• 4:5 There is no recorded answer from Jonah to God’s question—but what answer could Jonah have? He knew he was wrong. Next, Jonah leaves the city and sits on the East side of the city. There he made a booth (a makeshift dwelling like a tent) for himself to sit under its shadow. He was going to sit there to see what would happen to the city.
  • Jonah responds to the city wide revival with isolation and inactivity. His disappointment with God has led him to distance himself from God’s blessings in the city and he chose to pout about it alone instead of seizing the opportunity to teach the new believers.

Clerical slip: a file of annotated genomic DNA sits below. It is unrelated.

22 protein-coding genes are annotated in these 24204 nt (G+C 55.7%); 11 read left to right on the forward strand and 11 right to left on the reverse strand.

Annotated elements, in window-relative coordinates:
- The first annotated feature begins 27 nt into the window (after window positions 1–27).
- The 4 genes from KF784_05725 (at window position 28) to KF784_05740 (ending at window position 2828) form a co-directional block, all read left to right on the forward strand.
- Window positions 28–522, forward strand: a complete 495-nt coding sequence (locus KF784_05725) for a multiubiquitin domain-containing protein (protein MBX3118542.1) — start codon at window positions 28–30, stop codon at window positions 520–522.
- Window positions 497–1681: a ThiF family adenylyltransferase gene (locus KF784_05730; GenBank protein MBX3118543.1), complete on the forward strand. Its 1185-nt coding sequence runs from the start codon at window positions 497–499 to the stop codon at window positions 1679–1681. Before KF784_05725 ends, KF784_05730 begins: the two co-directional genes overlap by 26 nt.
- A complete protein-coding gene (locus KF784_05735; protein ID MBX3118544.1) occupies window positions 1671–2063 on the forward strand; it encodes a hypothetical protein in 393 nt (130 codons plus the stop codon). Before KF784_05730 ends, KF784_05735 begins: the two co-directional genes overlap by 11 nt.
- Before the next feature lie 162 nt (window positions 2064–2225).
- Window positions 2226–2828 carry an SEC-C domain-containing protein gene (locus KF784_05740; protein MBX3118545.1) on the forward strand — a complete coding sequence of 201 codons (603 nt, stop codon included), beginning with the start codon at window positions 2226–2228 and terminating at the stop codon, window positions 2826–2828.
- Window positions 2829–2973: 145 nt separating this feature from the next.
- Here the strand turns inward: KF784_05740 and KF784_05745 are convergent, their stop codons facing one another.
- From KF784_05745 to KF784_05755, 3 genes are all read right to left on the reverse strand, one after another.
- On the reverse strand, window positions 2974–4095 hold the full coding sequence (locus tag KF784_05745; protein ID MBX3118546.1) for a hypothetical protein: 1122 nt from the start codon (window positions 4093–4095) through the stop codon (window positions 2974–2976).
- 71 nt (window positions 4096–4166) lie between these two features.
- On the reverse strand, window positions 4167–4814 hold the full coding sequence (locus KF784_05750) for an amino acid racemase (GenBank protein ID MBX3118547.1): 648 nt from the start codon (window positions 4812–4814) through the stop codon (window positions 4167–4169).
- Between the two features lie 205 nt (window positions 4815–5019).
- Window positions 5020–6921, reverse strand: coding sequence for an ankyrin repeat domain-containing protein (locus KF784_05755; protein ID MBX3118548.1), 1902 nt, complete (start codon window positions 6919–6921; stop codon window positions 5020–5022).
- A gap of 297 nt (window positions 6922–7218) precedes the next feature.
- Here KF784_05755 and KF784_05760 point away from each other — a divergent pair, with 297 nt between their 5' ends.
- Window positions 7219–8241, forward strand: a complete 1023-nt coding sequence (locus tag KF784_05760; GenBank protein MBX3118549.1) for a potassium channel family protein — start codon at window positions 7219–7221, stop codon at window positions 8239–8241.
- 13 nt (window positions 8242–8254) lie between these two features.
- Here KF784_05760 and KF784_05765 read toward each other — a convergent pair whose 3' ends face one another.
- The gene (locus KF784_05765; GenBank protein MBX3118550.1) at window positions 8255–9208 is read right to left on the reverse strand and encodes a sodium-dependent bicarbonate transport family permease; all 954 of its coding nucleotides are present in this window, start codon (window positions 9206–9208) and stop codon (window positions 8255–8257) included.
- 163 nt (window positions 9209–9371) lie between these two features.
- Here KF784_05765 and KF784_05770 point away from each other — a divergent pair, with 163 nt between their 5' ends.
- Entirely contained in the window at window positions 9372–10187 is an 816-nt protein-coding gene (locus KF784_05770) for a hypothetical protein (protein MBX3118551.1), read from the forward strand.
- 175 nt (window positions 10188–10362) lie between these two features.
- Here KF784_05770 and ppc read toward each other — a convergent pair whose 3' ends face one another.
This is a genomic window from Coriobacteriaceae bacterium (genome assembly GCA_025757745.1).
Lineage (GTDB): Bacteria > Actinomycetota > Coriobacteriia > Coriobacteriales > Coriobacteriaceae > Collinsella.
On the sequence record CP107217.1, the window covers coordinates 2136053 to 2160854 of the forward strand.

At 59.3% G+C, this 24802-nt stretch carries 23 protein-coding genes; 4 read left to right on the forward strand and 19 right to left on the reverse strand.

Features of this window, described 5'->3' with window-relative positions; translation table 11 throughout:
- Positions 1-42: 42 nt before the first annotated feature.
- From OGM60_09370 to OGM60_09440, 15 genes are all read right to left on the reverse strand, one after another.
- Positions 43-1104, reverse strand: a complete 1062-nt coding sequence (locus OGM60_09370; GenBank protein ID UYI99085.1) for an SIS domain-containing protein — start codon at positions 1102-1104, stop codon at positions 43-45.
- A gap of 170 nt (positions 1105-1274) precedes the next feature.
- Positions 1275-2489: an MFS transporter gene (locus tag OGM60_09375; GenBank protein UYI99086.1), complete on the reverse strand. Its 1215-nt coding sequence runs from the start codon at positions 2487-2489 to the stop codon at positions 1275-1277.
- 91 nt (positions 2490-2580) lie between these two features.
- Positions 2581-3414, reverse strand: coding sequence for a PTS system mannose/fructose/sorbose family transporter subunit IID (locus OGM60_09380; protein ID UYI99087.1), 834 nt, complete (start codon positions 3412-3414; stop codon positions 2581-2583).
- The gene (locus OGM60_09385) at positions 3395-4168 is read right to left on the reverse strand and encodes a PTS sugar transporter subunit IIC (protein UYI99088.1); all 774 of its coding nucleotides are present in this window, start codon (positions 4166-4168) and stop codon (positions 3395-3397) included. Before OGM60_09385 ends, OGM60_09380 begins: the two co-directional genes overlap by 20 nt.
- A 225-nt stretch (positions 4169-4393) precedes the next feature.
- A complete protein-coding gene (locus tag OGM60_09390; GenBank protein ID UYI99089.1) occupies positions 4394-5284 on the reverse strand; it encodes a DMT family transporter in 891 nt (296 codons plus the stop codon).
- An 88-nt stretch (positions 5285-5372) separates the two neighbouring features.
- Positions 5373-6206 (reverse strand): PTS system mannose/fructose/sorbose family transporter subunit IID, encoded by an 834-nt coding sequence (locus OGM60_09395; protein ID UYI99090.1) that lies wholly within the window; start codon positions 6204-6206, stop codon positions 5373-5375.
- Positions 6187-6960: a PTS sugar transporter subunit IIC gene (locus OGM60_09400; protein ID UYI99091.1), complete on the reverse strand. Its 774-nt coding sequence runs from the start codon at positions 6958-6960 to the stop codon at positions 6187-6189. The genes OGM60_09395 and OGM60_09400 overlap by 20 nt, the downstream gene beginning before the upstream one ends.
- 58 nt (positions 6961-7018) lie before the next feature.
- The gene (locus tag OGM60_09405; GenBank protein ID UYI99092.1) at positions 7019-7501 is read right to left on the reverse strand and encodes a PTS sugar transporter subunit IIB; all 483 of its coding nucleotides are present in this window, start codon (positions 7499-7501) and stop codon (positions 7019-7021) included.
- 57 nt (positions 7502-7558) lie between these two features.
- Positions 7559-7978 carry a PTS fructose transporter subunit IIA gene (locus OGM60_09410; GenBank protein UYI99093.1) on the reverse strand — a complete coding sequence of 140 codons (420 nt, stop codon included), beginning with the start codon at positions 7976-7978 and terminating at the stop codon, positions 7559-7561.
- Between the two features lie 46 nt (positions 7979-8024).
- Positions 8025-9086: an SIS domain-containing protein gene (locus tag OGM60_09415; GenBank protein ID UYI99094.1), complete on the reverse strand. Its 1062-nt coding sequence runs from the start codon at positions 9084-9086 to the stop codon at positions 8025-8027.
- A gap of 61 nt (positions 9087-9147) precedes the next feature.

• Jonah responds to the city wide revival with false hope and folly—possibly believing that God will still destroy the city. Jonah lacks good sense. He ignores God’s question and actions and seems that he goes on strike against God hoping that God wouldn’t really relent His decision to destroy the city.

Review Questions

  • What was Jonah’s response to God showing mercy on the Ninevites?
  • Why did Jonah run from God the first time?
  • What was Jonah’s plea to God?
  • What was God’s question to Jonah?
  • What was Jonah’s response in response to the city wide revival?

Join the Conversation

This site uses Akismet to reduce spam. Learn how your comment data is processed.